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This was not the lesson the Washington Redskins had in mind for wild-card game

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LANDOVER, Maryland — This was not the lesson the Washington Redskins had in mind.

A 35-18 wild-card loss to Green Bay on Sunday was painful because they expected so much more after a worst-to-first surge in the NFC East.

"We won a division and made the playoffs, and nobody picked us to win it," nose tackle Terrance Knighton said.

In the next breath, Knighton added: "I learn from winning, not losing. I'm a winner."

The Redskins (9-8) certainly could recognize why they fell to Green Bay (11-6) after building an early 11-0 lead, and also going ahead 18-17 in the third quarter.

Aaron Rodgers, after a slow start, and the Packers' running game turned everything in the visitors' favor.

"I'm disappointed over some missed opportunities," quarterback Kirk Cousins said. "Green Bay is a playoff-caliber team and they showed it tonight."

Added cornerback DeAngelo Hall of Rodgers: "He was able to adapt and make changes. I think early on, we were able to get pressure on him, kind of had him flustered a little bit.

"But he's one of the great quarterbacks in this league for a reason. He was able to kind change the game plan up, go to a little bit more of a hurry-up style of offense, kind of caught us off-balance a little bit.

"And they just kept trucking. They kept their foot on the pedal. When you're facing a team like that, you can't give them free opportunities, and we definitely gave them a couple free opportunities that they took advantage of."

Rodgers got plenty of help from running backs Eddie Lacy and James Starks, and veteran receiver James Jones. The Redskins also couldn't protect Cousins in the final three periods, when they were outscored 35-13. Green Bay had four of its six sacks in the second half.

"That first quarter, we had some confidence," linebacker Ryan Kerrigan said. "We were rolling there for a second. And then they hit a couple plays, and it just kind of snowballed from there."

Indeed it did as the Packers completed a sweep of the wild-card round by the road teams, an NFL first since the current playoff format was adopted in 1990.

"When you get into playoffs, you don't have to talk about the regular season no more," Packers coach Mike McCarthy noted. "It's the way you need to play, and we're going to have to play that way moving forward."

PHOTO: Washington Redskins tight end Jordan Reed (86) leaps over Green Bay Packers cornerback LaDarius Gunter (36) during the second half of an NFL wild-card playoff football game in Landover, Md., Sunday, Jan. 10, 2016. The Packers won 35-18. (AP Photo/Alex Brandon)
Washington Redskins tight end Jordan Reed (86) leaps over Green Bay Packers cornerback LaDarius Gunter (36) during the second half of an NFL wild-card playoff football game in Landover, Md., Sunday, Jan. 10, 2016. The Packers won 35-18. (AP Photo/Alex Brandon)

Rodgers opened 1 for 8, and the Packers' first four drives ended punt, safety, punt, punt. They had all of 11 yards after one quarter.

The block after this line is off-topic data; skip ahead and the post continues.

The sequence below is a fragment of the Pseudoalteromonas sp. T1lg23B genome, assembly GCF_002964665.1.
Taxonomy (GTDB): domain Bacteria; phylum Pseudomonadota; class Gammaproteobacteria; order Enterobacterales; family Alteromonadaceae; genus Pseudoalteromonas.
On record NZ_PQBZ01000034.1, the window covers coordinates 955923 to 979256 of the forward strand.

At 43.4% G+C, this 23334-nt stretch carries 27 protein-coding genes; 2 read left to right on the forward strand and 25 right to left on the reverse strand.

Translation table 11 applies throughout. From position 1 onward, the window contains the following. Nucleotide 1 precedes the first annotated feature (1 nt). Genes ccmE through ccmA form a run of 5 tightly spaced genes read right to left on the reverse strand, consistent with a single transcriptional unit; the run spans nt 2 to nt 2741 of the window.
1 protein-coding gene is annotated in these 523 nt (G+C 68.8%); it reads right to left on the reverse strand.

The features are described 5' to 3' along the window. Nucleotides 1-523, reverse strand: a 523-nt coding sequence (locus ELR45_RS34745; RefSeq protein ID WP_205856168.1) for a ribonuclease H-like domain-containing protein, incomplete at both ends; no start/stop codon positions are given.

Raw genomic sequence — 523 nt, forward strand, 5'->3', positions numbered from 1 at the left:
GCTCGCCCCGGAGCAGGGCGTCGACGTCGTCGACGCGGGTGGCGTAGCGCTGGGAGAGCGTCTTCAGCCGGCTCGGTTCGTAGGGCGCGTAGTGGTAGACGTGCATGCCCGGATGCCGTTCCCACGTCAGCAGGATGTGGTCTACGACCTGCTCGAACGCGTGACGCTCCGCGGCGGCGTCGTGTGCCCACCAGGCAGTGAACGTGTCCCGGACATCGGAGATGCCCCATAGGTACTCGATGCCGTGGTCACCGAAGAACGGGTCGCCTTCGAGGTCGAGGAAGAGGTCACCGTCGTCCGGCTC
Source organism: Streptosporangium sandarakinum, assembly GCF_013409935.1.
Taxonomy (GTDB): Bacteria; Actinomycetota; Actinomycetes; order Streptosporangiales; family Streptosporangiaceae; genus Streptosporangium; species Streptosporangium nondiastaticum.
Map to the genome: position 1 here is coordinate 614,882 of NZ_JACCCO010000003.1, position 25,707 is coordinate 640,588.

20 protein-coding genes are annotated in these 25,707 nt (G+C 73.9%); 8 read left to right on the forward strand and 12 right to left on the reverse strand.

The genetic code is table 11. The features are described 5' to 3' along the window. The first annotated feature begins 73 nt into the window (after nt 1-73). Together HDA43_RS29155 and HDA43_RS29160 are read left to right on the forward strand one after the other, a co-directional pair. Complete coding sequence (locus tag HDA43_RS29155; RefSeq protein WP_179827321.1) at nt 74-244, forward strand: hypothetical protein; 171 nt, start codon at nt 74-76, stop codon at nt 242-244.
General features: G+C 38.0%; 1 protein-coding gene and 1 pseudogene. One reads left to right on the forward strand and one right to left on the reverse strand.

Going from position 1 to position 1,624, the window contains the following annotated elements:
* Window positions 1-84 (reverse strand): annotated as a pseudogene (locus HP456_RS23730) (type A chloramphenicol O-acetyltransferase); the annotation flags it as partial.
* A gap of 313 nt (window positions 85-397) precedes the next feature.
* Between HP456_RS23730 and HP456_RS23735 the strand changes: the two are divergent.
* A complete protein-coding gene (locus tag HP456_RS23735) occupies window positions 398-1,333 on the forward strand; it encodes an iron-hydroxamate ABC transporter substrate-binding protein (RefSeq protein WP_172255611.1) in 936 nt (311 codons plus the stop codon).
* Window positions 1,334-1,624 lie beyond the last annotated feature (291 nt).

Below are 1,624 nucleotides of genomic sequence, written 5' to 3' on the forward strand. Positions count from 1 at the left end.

But trailing 11-0 early in the second quarter, two-time NFL MVP Rodgers and the Packers suddenly began to gain yards in chunks and put points on the board they had been missing while losing six of their final 10 games and letting the NFC North title slip away.

Green Bay will play at No. 2 seed Arizona on Saturday night. In the other NFC game next weekend, the No. 1 seed Carolina Panthers will host the wild-card Seattle Seahawks on Sunday.

Washington had won four straight games, but its season ended without a single victory over a team that finished with a winning record.

Rodgers finished 21 for 36 for 210 yards and no interceptions. Cousins, making his first career playoff start after a breakthrough season, was 29 for 46 for 329 yards. He threw for one touchdown and lost one fumble.

Green Bay compiled its highest point total since a season-high 38 in Week 3. It scored on five consecutive possessions in one stretch: four touchdowns and a field goal.

Rodgers connected with Randall Cobb and Davante Adams in the end zone en route to a 17-11 halftime lead.

In the second half, Starks scored from 4 yards and Lacy from 2. After gaining 17 yards on nine carries in the first half, Green Bay finished with more than 140 yards rushing.

The game was barely 4 1/2 minutes old when Washington led 2-0 on its first postseason safety since 1984. Rookie linebacker Preston Smith got to Rodgers in the end zone for his sixth sack in the past four games.

The Redskins went ahead 5-0 on Dustin Hopkins' 25-yard field goal, but the lead could have been larger. DeSean Jackson caught a pass and initially was ruled to have scored, but replay showed the ball never crossed the goal line.

Later, Cousins connected with tight end Jordan Reed for a 24-yard score and, after a missed extra-point attempt, it was 11-0.

That was when Rodgers, the MVP of the 2011 Super Bowl, turned things around.


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